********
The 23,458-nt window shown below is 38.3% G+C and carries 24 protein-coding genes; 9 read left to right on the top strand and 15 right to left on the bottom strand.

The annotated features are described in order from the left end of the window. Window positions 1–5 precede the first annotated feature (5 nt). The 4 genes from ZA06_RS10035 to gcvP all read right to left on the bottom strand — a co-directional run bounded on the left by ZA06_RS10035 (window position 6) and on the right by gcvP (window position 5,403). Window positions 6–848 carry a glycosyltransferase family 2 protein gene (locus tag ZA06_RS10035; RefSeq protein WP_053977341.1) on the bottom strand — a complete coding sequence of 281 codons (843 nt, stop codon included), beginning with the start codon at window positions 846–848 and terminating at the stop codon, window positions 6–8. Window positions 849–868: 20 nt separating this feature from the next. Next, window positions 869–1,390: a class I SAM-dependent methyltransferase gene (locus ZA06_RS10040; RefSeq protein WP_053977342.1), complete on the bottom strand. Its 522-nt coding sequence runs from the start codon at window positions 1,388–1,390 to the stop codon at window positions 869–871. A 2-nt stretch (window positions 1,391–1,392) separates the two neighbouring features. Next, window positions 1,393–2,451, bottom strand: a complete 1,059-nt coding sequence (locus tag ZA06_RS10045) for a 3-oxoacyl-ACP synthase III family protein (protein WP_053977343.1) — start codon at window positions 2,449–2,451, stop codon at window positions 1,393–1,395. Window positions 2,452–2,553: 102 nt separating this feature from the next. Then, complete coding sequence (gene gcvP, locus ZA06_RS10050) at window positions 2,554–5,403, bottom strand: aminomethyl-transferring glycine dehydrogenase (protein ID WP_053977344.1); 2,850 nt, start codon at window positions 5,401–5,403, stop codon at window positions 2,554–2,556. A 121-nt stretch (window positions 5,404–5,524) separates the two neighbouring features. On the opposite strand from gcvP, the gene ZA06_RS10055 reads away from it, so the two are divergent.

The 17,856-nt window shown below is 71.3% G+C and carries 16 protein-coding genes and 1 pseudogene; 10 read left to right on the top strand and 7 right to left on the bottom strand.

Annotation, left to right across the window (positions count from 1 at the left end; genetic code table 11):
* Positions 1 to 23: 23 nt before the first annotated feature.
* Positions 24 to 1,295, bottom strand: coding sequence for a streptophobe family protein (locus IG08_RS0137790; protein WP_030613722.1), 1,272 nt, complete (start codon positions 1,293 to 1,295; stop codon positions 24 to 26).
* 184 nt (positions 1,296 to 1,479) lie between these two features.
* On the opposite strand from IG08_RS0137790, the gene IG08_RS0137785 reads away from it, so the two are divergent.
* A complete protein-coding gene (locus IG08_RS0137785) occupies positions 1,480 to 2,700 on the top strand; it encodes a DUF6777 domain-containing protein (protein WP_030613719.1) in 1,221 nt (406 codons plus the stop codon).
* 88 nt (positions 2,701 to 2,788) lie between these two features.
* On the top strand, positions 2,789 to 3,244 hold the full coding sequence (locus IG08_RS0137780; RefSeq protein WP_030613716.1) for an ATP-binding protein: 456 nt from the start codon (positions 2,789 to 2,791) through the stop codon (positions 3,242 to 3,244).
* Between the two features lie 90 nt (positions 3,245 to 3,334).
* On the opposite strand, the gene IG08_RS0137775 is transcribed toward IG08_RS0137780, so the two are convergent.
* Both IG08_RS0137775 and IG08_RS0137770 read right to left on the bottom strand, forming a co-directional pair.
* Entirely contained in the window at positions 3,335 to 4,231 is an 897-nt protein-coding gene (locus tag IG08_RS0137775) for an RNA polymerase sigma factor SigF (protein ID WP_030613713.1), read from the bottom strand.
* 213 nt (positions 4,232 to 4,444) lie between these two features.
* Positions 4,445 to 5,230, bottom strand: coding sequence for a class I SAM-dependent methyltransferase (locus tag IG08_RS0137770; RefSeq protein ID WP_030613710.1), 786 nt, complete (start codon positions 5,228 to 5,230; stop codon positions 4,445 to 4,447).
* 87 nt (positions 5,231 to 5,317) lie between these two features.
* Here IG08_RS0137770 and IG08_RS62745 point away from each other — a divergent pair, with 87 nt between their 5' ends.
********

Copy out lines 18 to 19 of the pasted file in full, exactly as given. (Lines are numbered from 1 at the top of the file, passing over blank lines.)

* 87 nt (positions 5,231 to 5,317) lie between these two features.
* Here IG08_RS0137770 and IG08_RS62745 point away from each other — a divergent pair, with 87 nt between their 5' ends.